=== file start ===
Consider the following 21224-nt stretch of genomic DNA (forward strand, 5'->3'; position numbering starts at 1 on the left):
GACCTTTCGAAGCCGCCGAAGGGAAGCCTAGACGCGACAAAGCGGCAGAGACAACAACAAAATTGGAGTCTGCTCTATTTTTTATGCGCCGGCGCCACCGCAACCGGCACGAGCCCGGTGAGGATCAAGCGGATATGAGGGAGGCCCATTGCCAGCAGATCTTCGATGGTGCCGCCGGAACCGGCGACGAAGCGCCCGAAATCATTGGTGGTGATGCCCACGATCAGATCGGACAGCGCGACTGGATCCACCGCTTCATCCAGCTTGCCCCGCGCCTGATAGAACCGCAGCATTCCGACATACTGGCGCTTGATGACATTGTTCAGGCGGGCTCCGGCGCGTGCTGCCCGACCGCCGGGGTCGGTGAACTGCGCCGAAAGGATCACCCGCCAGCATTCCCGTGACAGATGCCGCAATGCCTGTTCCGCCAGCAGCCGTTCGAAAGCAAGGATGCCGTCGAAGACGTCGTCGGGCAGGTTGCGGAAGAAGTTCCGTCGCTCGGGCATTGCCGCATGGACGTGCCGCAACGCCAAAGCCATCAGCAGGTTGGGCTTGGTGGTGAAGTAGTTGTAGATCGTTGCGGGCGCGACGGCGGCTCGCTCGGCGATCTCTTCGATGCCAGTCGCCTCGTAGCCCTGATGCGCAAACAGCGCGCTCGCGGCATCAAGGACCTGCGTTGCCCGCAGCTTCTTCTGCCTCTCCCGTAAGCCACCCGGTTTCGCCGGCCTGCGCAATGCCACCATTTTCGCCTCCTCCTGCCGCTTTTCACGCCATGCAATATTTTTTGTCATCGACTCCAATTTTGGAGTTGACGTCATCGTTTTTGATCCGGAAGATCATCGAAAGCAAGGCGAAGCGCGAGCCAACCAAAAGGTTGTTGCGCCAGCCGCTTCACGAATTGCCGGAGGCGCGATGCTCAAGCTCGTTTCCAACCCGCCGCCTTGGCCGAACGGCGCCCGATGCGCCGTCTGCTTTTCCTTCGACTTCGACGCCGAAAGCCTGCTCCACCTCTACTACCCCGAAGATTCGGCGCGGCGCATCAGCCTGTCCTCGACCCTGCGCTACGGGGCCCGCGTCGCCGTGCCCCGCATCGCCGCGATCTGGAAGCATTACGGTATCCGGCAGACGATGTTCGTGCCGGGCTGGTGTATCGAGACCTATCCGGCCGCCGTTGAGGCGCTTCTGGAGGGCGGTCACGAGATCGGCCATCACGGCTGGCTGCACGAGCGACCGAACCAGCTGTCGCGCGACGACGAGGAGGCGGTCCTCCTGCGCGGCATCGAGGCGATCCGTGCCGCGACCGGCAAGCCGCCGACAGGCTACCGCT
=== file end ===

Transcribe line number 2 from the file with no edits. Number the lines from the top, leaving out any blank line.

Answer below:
GACCTTTCGAAGCCGCCGAAGGGAAGCCTAGACGCGACAAAGCGGCAGAGACAACAACAAAATTGGAGTCTGCTCTATTTTTTATGCGCCGGCGCCACCGCAACCGGCACGAGCCCGGTGAGGATCAAGCGGATATGAGGGAGGCCCATTGCCAGCAGATCTTCGATGGTGCCGCCGGAACCGGCGACGAAGCGCCCGAAATCATTGGTGGTGATGCCCACGATCAGATCGGACAGCGCGACTGGATCCACCGCTTCATCCAGCTTGCCCCGCGCCTGATAGAACCGCAGCATTCCGACATACTGGCGCTTGATGACATTGTTCAGGCGGGCTCCGGCGCGTGCTGCCCGACCGCCGGGGTCGGTGAACTGCGCCGAAAGGATCACCCGCCAGCATTCCCGTGACAGATGCCGCAATGCCTGTTCCGCCAGCAGCCGTTCGAAAGCAAGGATGCCGTCGAAGACGTCGTCGGGCAGGTTGCGGAAGAAGTTCCGTCGCTCGGGCATTGCCGCATGGACGTGCCGCAACGCCAAAGCCATCAGCAGGTTGGGCTTGGTGGTGAAGTAGTTGTAGATCGTTGCGGGCGCGACGGCGGCTCGCTCGGCGATCTCTTCGATGCCAGTCGCCTCGTAGCCCTGATGCGCAAACAGCGCGCTCGCGGCATCAAGGACCTGCGTTGCCCGCAGCTTCTTCTGCCTCTCCCGTAAGCCACCCGGTTTCGCCGGCCTGCGCAATGCCACCATTTTCGCCTCCTCCTGCCGCTTTTCACGCCATGCAATATTTTTTGTCATCGACTCCAATTTTGGAGTTGACGTCATCGTTTTTGATCCGGAAGATCATCGAAAGCAAGGCGAAGCGCGAGCCAACCAAAAGGTTGTTGCGCCAGCCGCTTCACGAATTGCCGGAGGCGCGATGCTCAAGCTCGTTTCCAACCCGCCGCCTTGGCCGAACGGCGCCCGATGCGCCGTCTGCTTTTCCTTCGACTTCGACGCCGAAAGCCTGCTCCACCTCTACTACCCCGAAGATTCGGCGCGGCGCATCAGCCTGTCCTCGACCCTGCGCTACGGGGCCCGCGTCGCCGTGCCCCGCATCGCCGCGATCTGGAAGCATTACGGTATCCGGCAGACGATGTTCGTGCCGGGCTGGTGTATCGAGACCTATCCGGCCGCCGTTGAGGCGCTTCTGGAGGGCGGTCACGAGATCGGCCATCACGGCTGGCTGCACGAGCGACCGAACCAGCTGTCGCGCGACGACGAGGAGGCGGTCCTCCTGCGCGGCATCGAGGCGATCCGTGCCGCGACCGGCAAGCCGCCGACAGGCTACCGCT